Friday, 26 August 2011

Private investors could profit from projects aiding troubled families

Private investors will be encouraged to fund intensive help programmes for troubled families under a trial launched by the government on Friday, writes Randeep Ramesh in the Guardian.

Ministers want philanthropists, charities and other organisations to plough cash into projects for 120,000 families to reduce the number of days their children spend in care, lower the rate of teen pregnancy and cut the number of visits to hospital accident and emergency wards.

Investors who put cash into a "social impact bond" will be paid a dividend for any successful project. Nick Hurd, the minister for the big society, says £40m could be raised by four bonds to be launched in pilot schemes in the London boroughs of Hammersmith & Fulham and Westminster and in Birmingham and Leicestershire.

These areas contain more than 6,000 "troubled families", leading such chaotic lives that taxpayers fork out more than £100,000 a year per family. But this cost can be shrunk by a dedicated team working intensively with the families to keep children in school, end domestic violence, force adults to kick drugs and drink and deal with mental health issues. Last week, in a response to the riots, David Cameron said all such troubled families would be helped within four years.

Although such "family intervention projects" were introduced by Labour more than five years ago in the four boroughs now targeted by the government, ministers said fewer than 150 families had been aided. The first of the new schemes will be running by April 2012. Investors will take a share of savings made by the government in a four-year period.

These profits could be substantial, with a pilot scheme in Westminster showing that £20,000 "invested" in a problem family could save £40,000 that would have been spent deploying social workers, police and child protection staff.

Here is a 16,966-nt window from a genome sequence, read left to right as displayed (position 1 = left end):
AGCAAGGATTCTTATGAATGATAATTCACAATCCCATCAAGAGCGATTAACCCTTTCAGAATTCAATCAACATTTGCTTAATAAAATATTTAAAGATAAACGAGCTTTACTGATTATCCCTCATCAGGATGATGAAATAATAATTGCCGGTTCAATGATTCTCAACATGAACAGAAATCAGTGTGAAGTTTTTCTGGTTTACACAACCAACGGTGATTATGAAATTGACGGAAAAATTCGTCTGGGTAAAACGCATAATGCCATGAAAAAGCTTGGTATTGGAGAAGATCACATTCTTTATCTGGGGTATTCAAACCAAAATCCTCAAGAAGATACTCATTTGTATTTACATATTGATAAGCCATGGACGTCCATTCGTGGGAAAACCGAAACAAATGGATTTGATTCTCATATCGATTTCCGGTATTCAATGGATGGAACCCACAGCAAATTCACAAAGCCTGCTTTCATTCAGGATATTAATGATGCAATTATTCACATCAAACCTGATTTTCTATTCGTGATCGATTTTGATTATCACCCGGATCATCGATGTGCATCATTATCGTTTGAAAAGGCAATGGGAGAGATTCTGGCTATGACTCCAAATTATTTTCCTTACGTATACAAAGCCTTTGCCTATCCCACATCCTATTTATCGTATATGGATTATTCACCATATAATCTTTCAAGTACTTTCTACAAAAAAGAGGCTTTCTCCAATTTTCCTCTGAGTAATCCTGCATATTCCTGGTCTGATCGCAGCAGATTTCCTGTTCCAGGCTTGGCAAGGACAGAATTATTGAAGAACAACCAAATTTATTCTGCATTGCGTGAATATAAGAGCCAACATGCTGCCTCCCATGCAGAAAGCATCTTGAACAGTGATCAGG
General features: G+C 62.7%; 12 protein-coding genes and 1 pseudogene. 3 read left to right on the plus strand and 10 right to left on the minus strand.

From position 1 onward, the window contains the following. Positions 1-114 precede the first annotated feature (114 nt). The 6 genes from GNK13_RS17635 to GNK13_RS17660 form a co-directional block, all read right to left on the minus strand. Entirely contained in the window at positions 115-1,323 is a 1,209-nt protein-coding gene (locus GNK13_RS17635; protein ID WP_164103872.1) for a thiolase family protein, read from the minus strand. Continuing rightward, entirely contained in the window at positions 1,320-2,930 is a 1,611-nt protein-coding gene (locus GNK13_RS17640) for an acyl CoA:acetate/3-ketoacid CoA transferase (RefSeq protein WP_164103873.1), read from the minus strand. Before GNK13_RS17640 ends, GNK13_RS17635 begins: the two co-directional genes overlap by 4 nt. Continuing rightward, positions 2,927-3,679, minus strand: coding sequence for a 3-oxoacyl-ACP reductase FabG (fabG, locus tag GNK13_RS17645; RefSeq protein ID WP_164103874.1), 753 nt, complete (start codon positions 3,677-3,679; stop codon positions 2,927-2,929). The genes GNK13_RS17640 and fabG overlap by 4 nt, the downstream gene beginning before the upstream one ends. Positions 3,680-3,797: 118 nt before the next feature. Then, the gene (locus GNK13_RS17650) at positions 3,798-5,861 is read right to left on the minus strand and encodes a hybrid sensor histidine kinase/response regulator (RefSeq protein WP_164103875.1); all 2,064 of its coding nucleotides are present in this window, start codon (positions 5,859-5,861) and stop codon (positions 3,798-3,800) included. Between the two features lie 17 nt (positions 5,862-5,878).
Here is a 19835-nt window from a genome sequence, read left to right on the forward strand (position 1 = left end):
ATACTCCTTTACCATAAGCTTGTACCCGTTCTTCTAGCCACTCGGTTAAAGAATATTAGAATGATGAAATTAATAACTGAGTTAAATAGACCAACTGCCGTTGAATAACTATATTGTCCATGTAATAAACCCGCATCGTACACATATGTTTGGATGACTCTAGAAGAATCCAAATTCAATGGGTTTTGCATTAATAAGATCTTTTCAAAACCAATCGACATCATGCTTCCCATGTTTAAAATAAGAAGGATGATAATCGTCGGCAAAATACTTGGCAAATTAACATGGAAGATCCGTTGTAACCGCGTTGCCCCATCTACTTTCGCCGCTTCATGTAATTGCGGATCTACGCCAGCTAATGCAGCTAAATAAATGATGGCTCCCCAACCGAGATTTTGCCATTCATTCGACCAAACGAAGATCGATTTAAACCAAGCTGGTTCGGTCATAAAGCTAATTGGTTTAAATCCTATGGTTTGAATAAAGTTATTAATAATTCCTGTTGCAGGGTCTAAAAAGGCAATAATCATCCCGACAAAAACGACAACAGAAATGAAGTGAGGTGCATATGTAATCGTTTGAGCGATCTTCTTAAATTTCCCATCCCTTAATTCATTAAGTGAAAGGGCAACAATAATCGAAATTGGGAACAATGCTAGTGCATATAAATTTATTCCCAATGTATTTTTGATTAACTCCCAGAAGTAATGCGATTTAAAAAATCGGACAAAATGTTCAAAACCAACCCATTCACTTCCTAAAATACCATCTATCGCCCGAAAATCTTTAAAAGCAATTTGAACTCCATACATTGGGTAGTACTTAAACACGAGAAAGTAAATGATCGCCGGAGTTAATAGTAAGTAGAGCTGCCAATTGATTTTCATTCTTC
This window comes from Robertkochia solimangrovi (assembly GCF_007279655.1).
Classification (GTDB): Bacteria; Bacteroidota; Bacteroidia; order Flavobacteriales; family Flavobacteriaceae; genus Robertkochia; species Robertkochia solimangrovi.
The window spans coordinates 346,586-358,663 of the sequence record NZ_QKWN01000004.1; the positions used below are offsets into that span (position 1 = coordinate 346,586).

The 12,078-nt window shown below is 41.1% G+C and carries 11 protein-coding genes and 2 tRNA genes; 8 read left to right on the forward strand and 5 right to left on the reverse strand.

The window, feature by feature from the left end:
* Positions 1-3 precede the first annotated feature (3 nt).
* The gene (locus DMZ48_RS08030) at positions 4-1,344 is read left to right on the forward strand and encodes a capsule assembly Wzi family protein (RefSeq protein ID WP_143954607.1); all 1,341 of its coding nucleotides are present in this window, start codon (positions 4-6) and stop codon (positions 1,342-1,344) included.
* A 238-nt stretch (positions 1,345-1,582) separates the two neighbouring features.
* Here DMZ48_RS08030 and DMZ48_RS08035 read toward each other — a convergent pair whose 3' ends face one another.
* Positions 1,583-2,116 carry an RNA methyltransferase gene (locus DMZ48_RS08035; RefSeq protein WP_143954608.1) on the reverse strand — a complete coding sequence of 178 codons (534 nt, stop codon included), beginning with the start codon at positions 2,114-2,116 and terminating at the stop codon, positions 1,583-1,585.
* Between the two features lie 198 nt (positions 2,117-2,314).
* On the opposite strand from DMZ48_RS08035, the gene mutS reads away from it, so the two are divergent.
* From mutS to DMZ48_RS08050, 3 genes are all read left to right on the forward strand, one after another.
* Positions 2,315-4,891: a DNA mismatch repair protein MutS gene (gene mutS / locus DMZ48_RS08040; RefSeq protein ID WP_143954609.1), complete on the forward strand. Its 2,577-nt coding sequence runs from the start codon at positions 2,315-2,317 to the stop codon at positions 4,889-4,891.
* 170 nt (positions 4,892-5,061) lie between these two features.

"We want this to take off pretty quickly," said Hurd. "I have had meetings with all the banks representing high net worth individuals who all wanted to talk about social impact bonds. Eventually we want a new asset class, social ISAs, where even me with my paltry savings could invest and get financial and social returns."

Hurd said the new bonds were a step change for the idea of social finance, with only one other bond proposed by the government. That first £5m bond, backed by the Ministry of Justice, aims to resettle 3,000 ex-offenders in Peterborough and reduce reoffending. If crimes committed by the former offenders fall by 7.5%, the funders could see an £8m payout.

Natasha Bishop, head of family recovery at Westminster council, told the Guardian that its scheme had been successful enough to bring more than a dozen families into work. "The biggest issue for us in Westminster was controlling the domestic violence issue. "We worked hard with police on getting information from families on how many times people had been hit or throttled."

She said the bonds would help councils recoup their own investments. "However, in the evaluation for our cutting-edge pilot with 50 families, the council helped to save 42% of the costs but received zero return on our investment. That will change."